Dave Powell hasn’t changed. The loud, opinionated, chain-smoking winemaker who founded cult label Torbreck in the Barossa two decades ago — and acrimoniously parted ways with the company in 2013 — is back with a new brand, a new set of wines. And he’s still loud, still opinionated and still rarely without a fag. Only this time round he also has a new collaborator: his 22-year-old son Callum.

When I arrive at the Powell & Son winery in Lyndoch, in the wide open country of the southern Barossa, Powell senior is leaning against the stone wall of a con­verted 1840s farm cottage, the winery’s office and tasting room, cigarette in hand. After the usual expletive-laden greeting (I’ve ­arrived a bit late), he introduces me to Callum and another man, Paul Breen, general manager of Powell & Son and owner of one of the Eden Valley vineyards that supplies grapes to the new venture.

“Paul and I have been mates since kindergarten,” says Powell. “He was with me for years as general manager at Torbreck. And that’s the last time I’m f . . kin’ mentioning Torbreck today.”

It isn’t. As we head into the winery to taste the raw 2016 vintage whites and reds from tank and then work our way through the 2015s in barrel in the cellar, Powell talks about Torbreck a lot. Which is hardly surprising: for almost two sometimes-turbulent decades it was his life. From the moment the first Torbreck wines burst on the scene in the late-1990s they — and their maker — attracted a lot of ­attention: powerful international critics such as Robert Parker in the US lauded the rich, seductive, full-bodied styles, encouraging Powell to raise the prices of his top wines, build the business rapidly and travel the world widely and flamboyantly.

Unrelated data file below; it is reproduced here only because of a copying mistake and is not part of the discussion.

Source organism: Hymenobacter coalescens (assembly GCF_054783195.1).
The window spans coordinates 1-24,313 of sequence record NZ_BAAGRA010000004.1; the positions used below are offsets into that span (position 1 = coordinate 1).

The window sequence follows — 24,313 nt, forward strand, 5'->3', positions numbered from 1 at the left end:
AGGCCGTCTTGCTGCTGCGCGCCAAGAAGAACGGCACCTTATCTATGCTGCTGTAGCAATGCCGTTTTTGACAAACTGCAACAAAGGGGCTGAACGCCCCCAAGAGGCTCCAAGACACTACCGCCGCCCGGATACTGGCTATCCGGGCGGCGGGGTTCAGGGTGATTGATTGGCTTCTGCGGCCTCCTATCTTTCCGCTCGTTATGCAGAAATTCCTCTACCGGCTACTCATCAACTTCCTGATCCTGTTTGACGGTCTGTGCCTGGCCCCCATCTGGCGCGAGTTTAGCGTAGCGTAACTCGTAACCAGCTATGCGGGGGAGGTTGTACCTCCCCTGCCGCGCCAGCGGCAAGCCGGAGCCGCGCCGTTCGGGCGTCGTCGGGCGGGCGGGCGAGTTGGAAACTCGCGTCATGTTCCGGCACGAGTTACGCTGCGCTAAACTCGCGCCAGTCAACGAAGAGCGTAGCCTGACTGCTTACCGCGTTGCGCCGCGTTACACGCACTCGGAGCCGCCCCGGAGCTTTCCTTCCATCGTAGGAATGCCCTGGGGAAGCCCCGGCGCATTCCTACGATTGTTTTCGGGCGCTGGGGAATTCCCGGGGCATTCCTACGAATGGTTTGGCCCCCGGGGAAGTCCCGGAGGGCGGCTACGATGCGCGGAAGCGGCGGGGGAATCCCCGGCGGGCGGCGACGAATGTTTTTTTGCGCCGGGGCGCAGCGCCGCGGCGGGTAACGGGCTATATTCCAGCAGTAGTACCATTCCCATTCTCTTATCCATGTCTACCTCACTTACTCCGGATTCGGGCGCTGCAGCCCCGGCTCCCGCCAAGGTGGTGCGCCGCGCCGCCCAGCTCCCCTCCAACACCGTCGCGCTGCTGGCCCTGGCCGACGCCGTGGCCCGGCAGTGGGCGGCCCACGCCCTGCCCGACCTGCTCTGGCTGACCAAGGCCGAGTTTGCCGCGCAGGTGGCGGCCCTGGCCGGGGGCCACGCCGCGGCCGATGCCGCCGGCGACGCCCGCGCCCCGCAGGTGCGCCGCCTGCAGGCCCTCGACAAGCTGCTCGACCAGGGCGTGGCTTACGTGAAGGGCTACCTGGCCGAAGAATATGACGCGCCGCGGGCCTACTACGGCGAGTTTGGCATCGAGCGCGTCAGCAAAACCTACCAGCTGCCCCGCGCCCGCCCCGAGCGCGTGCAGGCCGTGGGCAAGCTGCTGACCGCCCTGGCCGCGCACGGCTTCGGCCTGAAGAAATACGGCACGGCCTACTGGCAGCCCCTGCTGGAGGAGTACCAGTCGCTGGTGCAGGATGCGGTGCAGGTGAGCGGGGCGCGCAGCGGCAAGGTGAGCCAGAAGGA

It’s not surprising to find parallels between the former and present labels: each relies on grapes sourced from loyal local growers, and the wines are arranged in a clear price/quality pyramid, with larger volumes of lower-priced grenache blends and shirazes on the bottom and decreasing volumes of increasingly expensive wines the further up you go, culminating in a single-vineyard shiraz priced extravagantly at $750 a bottle.

There are important differences, though: a (very good) riesling has been introduced into the ­Powell & Son range and there is more emphasis on the finer, more savoury flavours of grapes grown in the cooler, higher Eden Valley. It’s symbolic that while the top $750 Torbreck shiraz, The Laird, is sourced from a vineyard between Marananga and Seppeltsfield — the heartland of full-bodied, powerful Barossa reds — the top Powell & Sons shiraz, Steinert, comes from an old vineyard high in the Flaxman’s Valley subregion of Eden Valley (though a richer, Marananga-sourced shiraz called Kraehe will be introduced to sit alongside the Steinert from the 2015 vintage).

Callum, now in the third year of a winemaking course, has been helping his dad since infancy.

Callum, now in the third year of a winemaking course, has been helping his dad since infancy.